POLICY METAPHORS AND DEEP LOCAL DEMOCRACY: THE CASE OF THE CHILEAN NEIGHBOURHOOD RECOVERY PROGRAMME

RIEM, 2017

The Neighbourhood Recovery Programme is the first government urban regeneration programme implemented in Chilean underprivileged urban areas using deliberative processes. Through interviews with key policymakers and the revision of government documents, this article explores the cognitive metaphors by which this programme frames its local construction of sociability. In so doing, this research examines the programme’s potential to build a deep conception of local democracy. The article contributes to debates discussing the effect of the Chilean state in enhancing or curtailing civil society empowerment in politically excluded areas. It argues that this programme’s metaphors serve efficient policy implementation. However, they also reproduce top-down dynamics of institutional imposition that undermine accountability and have already been described by ethnographers in underprivileged neighbourhoods.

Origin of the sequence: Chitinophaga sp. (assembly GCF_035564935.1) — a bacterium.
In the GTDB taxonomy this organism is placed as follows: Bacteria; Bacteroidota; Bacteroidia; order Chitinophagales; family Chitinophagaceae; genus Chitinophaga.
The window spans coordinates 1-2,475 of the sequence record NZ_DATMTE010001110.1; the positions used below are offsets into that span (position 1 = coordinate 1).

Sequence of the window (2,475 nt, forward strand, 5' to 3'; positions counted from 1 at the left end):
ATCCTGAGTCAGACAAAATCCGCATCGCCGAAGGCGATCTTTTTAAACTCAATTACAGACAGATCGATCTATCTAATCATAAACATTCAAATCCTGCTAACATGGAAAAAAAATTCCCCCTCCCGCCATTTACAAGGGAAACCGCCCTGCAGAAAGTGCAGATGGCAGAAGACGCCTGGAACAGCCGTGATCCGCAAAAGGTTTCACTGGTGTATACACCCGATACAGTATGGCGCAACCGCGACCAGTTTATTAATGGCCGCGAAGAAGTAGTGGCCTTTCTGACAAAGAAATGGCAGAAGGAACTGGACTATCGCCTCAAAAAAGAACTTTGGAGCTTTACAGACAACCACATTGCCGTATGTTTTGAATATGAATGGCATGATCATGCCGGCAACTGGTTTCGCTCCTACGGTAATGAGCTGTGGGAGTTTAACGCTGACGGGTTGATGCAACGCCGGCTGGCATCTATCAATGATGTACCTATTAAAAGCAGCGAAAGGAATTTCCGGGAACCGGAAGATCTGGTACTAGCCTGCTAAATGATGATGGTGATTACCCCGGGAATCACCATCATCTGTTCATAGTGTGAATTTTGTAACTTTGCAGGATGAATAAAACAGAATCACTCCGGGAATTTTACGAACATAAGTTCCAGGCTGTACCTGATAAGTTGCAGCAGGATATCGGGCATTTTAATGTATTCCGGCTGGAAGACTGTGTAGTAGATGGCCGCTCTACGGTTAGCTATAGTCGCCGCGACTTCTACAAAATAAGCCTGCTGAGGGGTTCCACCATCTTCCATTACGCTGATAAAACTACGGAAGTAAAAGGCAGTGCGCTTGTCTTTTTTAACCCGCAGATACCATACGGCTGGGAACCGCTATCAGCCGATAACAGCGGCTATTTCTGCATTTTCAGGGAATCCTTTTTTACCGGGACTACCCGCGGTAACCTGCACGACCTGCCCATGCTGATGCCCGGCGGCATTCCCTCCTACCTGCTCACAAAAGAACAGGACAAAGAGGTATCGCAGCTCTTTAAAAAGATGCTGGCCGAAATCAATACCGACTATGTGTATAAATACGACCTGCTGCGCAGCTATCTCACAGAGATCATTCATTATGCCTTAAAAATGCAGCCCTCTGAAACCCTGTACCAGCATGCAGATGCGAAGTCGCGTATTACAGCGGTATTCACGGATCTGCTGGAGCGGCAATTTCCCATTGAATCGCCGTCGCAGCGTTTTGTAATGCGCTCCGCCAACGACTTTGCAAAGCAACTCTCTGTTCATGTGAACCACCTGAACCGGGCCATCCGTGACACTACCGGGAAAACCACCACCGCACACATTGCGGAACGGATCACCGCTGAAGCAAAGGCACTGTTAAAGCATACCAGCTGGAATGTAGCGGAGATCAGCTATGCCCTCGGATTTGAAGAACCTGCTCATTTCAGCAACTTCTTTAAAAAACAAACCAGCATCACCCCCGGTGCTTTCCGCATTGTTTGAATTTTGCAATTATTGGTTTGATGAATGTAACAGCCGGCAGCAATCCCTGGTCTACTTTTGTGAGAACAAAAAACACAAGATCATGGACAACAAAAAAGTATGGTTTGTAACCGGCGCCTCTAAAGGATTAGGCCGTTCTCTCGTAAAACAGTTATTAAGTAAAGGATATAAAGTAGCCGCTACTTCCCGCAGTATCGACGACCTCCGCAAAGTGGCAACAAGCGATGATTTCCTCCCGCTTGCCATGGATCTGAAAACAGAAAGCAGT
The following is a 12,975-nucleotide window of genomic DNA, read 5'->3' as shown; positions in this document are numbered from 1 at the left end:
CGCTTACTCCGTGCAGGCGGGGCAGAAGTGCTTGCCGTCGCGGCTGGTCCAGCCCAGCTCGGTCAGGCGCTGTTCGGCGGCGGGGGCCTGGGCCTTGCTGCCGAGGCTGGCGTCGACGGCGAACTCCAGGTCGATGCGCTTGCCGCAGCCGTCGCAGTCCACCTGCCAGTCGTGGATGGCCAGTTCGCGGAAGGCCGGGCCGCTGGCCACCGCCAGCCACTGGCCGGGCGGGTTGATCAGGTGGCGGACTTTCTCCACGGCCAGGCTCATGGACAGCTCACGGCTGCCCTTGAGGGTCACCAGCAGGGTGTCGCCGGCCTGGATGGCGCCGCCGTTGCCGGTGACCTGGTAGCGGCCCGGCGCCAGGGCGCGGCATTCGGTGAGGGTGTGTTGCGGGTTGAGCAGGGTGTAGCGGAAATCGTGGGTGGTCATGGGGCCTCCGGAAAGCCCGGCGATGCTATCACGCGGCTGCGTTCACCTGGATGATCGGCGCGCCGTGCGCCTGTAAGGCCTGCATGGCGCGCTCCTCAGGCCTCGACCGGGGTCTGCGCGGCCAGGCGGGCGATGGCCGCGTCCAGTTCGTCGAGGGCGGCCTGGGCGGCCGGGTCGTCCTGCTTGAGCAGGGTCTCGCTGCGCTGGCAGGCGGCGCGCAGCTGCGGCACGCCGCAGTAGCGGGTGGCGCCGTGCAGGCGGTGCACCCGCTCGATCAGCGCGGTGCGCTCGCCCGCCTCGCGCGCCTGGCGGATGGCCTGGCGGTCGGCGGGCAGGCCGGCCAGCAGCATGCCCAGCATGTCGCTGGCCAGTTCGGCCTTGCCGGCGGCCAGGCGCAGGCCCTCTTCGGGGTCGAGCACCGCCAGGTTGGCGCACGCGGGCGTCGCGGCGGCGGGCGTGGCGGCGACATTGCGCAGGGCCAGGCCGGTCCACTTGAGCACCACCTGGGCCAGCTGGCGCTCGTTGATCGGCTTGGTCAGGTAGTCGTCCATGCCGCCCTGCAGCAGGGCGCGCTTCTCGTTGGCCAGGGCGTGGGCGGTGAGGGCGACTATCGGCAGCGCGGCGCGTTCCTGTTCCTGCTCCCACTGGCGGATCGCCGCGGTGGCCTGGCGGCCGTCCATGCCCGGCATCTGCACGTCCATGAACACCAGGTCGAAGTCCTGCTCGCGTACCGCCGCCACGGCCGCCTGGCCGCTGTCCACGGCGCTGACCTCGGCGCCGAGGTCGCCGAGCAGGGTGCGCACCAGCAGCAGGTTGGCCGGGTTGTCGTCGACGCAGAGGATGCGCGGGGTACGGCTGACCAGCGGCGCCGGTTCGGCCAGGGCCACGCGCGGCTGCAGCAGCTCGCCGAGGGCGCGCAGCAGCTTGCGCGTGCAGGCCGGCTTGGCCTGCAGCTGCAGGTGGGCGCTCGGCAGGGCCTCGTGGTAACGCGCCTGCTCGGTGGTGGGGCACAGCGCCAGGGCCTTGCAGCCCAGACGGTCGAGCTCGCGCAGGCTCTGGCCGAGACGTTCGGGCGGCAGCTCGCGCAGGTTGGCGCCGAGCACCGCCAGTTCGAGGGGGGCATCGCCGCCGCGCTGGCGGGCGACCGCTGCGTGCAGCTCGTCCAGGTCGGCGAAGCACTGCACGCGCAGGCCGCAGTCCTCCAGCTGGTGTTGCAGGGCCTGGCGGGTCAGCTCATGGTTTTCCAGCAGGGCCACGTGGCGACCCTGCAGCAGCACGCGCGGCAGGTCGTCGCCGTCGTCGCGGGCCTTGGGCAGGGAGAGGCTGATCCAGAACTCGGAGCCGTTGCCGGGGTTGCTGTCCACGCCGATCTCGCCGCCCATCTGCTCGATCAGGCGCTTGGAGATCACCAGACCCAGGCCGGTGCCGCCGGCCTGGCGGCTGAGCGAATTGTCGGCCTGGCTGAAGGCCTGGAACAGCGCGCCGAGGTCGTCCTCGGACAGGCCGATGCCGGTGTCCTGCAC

POLITICAL SOCIOLOGY IN LATIN AMERICA

Global Encyclopedia of Public Administration, Public Policy, and Governance, 2017

Political sociology is far from enjoying a fixed, univocal definition. Not only are political sociologists using the most varied approaches in their analyses, but also they often outline the field with very diffuse boundaries. In broad terms, however, political sociology should be understood as “the social bases of politics.” Social movements, democracy, elite circulation, and clientelism have been fields of study traditionally. This chapter provides an overview of how political sociologists have explained Latin American societies. The chapter looks at how social factors influence political developments in the region through three traditional fields within political sociology: elite circulation, political clientelism, and social movements. In each one of these fields the chapter begins by addressing how traditional political sociologists have understood the region. Then, it explains how new perspectives of political sociology have addressed each of those fields of study. This general analysis on the political sociology of Latin America unveils the dynamics by which inequality and exclusion undermine democracy.

POLITICISATION AND SOCIAL MOBILISATION IN TWENTY-FIRST-CENTURY CHILE